Houston loves 'Lucy'

Houston, we have a fossil.

But it's not just any old fossil making its way to the Houston Museum of Natural Science at the end of the month. "Lucy," as she's known, is a 3.2 million-year-old hominid discovered 33 years ago in Ethiopia. With 40 percent of her skeleton intact, Lucy is the oldest and most complete adult human ancestor fully retrieved from African soil.

How'd she get her name? The fellows who dug her up in 1974 were inspired by the Beatles song "Lucy in the Sky With Diamonds." Scientists believe the fossilized partial skeleton, found in the Afar region of northeastern Ethiopia, was once a 3-foot-tall, 60-pound ape-man species.

This will be the first time since its discovery that the fossil will be displayed outside Ethiopia. (Last year, both the Smithsonian Institution and New York's American Museum of Natural History announced that they would not host the exhibition, arguing that Lucy is too fragile to travel.) Lucy is scheduled to visit New York, Denver and Chicago, but plans have yet to be finalized.

The Houston show is not all about Lucy, according to museum President Joel Bartsch, who worked with the Ethiopian government in organizing the exhibition.

"Very few people in North America have an understanding about what Ethiopia is all about," Bartsch said. The Ethiopian government "decided they wanted to take Lucy ... and use her as a goodwill ambassador to get people to come to the exhibition, and while they're there, learn about all that Ethiopia has to offer beyond the prehistoric stuff."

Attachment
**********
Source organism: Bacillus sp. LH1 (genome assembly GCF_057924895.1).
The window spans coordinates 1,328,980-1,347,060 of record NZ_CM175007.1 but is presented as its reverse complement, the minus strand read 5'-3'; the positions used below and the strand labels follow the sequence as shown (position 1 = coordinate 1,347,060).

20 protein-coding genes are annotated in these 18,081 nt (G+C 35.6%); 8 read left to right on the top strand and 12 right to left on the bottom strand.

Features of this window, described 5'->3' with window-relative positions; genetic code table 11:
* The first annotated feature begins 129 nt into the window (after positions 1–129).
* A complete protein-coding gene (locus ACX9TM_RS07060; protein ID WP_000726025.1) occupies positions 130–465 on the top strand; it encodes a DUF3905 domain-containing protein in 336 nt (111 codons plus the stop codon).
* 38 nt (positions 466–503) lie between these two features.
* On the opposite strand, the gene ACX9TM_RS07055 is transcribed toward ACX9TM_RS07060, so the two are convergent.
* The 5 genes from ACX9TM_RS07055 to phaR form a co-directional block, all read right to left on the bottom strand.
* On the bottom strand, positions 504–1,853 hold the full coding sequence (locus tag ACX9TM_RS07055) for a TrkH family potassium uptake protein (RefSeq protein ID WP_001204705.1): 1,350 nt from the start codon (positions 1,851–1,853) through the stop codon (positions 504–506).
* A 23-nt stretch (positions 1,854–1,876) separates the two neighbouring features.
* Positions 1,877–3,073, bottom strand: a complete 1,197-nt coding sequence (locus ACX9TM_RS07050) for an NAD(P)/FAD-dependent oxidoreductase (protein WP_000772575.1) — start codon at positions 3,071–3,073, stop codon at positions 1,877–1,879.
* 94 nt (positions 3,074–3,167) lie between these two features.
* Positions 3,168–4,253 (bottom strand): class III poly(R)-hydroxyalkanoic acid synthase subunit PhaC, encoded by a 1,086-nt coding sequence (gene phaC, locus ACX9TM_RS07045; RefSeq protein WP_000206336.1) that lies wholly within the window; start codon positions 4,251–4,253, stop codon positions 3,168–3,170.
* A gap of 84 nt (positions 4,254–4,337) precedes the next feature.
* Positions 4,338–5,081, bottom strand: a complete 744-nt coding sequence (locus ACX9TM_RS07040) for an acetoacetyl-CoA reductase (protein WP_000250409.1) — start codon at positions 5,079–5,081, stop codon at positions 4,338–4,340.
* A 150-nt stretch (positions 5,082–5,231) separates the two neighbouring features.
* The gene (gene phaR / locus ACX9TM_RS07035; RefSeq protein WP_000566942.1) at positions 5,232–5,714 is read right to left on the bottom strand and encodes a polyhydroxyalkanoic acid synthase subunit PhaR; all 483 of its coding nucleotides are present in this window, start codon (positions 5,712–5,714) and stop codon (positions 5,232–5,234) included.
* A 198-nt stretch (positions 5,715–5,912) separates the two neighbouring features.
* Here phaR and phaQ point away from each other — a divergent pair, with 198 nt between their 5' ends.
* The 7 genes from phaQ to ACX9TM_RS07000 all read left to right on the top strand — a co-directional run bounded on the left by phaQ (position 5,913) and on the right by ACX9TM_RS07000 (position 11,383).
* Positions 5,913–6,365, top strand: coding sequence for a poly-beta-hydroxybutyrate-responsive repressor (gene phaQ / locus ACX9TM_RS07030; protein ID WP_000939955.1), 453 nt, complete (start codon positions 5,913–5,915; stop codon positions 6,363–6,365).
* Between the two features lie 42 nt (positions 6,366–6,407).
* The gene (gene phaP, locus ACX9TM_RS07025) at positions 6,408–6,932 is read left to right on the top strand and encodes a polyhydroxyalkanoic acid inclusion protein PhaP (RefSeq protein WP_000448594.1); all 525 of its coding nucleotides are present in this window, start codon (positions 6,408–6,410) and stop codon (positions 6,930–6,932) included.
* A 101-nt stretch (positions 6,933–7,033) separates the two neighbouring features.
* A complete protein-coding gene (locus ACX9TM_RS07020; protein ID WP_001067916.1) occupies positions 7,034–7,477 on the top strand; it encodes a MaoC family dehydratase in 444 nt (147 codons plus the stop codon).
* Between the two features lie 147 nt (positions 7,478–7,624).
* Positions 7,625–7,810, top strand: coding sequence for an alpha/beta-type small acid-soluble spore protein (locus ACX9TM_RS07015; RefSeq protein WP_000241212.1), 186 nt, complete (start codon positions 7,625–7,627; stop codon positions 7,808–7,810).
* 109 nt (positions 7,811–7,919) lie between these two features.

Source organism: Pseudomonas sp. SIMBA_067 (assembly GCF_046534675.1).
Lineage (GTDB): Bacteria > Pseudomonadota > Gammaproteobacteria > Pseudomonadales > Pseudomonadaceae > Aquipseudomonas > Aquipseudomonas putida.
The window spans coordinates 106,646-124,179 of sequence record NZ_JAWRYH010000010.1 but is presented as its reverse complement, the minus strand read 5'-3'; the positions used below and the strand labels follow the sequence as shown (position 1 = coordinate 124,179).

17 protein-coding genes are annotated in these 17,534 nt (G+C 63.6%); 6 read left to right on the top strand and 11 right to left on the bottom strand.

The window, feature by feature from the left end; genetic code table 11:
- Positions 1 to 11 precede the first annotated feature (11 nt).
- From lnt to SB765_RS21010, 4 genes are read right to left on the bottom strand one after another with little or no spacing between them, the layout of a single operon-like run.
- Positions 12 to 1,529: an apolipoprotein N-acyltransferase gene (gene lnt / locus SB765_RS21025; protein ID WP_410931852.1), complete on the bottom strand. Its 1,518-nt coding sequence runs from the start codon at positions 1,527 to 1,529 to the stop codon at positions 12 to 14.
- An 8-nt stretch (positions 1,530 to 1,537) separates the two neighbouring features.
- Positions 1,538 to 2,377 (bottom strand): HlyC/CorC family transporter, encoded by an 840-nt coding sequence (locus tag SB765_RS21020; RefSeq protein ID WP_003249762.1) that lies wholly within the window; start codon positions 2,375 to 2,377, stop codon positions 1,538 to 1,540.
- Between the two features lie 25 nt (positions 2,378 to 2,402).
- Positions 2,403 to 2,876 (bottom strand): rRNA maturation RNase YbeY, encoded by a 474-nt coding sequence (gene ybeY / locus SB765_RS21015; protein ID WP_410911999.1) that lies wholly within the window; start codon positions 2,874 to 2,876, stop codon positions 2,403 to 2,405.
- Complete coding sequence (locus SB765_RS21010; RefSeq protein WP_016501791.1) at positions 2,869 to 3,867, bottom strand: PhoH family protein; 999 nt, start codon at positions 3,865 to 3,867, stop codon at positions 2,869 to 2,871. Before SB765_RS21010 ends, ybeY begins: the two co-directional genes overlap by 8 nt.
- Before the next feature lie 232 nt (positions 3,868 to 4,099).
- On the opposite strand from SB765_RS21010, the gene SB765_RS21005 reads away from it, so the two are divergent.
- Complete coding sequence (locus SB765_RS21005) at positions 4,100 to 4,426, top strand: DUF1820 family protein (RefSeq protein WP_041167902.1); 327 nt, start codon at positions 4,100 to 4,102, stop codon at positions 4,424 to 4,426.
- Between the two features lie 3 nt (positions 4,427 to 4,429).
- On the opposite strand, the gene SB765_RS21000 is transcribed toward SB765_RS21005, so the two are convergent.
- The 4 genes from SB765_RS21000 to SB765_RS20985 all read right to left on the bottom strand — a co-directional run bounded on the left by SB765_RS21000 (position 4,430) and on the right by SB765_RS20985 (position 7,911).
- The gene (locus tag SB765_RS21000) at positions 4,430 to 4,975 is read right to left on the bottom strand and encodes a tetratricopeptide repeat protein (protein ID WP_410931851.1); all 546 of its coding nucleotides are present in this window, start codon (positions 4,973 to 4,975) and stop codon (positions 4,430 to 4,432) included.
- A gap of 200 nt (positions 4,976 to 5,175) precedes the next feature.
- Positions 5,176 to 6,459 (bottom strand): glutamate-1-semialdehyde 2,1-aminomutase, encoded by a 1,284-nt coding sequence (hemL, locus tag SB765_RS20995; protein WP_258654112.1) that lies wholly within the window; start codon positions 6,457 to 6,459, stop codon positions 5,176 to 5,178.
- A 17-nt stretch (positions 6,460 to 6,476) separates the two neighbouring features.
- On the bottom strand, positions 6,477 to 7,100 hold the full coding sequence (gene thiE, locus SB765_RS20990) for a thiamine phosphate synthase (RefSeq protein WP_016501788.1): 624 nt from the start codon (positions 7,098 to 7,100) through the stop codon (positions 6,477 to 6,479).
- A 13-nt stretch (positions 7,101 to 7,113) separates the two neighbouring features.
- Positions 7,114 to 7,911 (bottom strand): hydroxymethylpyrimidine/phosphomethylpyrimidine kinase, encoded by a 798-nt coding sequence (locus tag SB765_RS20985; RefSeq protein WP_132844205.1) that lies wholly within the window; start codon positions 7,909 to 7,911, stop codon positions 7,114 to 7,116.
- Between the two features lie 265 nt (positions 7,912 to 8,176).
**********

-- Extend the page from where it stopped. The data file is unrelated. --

To that end, "Lucy's Legacy" offers more than 100 artifacts &

including fossils, paintings, coins, musical instruments and religious artifacts &

that will enlighten visitors about the country's heritage. A 78-foot-long, 10-foot-high mural displayed in an almost complete circle represents 6 million years of human evolution and is set against a changing environment of flora and fauna. The exhibit also includes the first coins ever minted by an indigenous African civilization, which were formed in Aksum during the reign of King Endubis (AD 270-300).

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